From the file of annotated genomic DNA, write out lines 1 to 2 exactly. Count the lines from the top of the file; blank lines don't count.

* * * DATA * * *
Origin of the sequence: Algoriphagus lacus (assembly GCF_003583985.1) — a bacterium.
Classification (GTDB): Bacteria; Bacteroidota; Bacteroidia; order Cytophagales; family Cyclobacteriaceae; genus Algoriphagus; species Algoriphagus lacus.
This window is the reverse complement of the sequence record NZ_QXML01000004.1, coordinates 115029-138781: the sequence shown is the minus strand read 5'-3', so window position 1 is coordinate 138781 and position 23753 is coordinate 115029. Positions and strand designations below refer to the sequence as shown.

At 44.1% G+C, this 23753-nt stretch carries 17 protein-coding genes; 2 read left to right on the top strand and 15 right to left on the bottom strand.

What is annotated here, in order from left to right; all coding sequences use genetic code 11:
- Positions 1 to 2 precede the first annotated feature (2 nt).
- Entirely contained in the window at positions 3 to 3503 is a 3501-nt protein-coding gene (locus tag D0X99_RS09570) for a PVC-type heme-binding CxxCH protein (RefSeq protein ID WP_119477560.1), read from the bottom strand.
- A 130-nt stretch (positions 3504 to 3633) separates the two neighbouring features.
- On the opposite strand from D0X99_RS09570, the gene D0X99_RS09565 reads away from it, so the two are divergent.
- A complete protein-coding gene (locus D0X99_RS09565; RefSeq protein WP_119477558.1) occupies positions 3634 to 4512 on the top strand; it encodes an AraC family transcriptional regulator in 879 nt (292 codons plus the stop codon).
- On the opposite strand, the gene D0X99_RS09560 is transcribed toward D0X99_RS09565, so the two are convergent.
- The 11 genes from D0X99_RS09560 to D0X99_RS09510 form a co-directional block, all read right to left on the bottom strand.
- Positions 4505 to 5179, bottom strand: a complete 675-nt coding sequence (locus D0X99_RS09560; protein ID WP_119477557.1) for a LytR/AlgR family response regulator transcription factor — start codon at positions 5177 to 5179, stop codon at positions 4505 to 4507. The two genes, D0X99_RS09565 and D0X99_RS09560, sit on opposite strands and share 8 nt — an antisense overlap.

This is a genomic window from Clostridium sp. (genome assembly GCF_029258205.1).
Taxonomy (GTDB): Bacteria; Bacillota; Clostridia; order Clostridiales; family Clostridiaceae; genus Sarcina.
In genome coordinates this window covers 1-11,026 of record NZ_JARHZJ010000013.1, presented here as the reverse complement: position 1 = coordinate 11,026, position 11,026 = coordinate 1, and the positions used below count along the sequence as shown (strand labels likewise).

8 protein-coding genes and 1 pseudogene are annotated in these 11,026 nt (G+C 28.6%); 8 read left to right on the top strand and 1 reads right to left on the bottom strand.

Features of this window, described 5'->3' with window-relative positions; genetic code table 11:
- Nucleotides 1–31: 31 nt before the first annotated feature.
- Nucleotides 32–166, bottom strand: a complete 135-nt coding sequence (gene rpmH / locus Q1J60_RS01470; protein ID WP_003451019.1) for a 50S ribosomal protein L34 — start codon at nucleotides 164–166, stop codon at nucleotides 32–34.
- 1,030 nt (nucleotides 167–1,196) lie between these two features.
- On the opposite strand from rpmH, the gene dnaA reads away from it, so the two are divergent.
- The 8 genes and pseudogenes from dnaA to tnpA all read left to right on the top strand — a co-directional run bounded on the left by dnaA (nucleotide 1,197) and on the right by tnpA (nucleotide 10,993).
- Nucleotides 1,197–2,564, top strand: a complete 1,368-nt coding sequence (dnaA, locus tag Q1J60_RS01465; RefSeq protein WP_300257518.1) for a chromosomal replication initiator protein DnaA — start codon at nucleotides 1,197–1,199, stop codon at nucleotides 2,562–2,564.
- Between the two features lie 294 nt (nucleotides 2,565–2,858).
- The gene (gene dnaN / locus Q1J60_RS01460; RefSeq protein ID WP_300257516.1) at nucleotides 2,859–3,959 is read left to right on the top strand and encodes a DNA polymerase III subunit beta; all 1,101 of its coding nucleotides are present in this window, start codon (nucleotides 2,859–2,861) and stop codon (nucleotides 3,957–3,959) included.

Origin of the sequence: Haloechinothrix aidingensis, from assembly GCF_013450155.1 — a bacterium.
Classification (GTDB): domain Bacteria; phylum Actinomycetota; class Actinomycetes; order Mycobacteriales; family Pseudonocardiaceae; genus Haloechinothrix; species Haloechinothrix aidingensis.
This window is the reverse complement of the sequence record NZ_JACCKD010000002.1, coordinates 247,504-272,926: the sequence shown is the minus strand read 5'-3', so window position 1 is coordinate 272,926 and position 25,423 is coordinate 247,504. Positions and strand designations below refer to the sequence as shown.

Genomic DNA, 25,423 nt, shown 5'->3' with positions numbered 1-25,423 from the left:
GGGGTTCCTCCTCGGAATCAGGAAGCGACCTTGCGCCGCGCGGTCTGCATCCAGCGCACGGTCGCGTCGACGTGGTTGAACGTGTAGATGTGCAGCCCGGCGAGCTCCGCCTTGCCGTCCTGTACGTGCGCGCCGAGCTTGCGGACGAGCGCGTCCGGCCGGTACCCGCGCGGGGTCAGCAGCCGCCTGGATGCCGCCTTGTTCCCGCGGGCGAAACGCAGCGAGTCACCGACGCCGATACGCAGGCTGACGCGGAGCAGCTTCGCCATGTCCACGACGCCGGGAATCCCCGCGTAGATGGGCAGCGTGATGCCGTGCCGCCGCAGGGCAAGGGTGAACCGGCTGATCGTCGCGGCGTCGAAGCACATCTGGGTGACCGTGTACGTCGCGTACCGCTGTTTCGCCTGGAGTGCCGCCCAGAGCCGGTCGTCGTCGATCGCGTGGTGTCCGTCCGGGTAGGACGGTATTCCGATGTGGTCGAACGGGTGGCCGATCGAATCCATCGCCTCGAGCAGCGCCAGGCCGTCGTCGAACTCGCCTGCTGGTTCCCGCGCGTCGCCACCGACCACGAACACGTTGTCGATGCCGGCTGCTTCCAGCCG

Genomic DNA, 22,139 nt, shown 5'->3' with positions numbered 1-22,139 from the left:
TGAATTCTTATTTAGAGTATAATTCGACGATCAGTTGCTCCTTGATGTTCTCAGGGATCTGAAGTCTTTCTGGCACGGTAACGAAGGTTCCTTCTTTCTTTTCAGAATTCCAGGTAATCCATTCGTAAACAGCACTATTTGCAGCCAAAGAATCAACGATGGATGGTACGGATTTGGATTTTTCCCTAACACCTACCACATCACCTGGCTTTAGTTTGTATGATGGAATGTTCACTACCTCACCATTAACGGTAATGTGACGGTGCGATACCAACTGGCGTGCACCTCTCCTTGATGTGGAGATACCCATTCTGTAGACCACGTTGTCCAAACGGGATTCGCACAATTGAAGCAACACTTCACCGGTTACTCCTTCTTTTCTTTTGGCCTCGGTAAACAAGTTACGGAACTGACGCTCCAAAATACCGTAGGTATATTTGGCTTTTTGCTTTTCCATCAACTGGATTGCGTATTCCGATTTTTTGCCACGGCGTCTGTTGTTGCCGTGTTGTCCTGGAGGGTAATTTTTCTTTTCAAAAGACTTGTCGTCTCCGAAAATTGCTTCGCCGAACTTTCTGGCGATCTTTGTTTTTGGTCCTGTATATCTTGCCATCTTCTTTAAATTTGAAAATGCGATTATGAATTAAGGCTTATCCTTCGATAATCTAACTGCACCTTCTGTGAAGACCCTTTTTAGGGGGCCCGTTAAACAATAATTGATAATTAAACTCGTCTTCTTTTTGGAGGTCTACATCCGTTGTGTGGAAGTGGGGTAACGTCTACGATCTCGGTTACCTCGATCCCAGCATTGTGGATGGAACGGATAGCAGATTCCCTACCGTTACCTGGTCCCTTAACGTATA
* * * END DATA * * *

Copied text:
Origin of the sequence: Algoriphagus lacus (assembly GCF_003583985.1) — a bacterium.
Classification (GTDB): Bacteria; Bacteroidota; Bacteroidia; order Cytophagales; family Cyclobacteriaceae; genus Algoriphagus; species Algoriphagus lacus.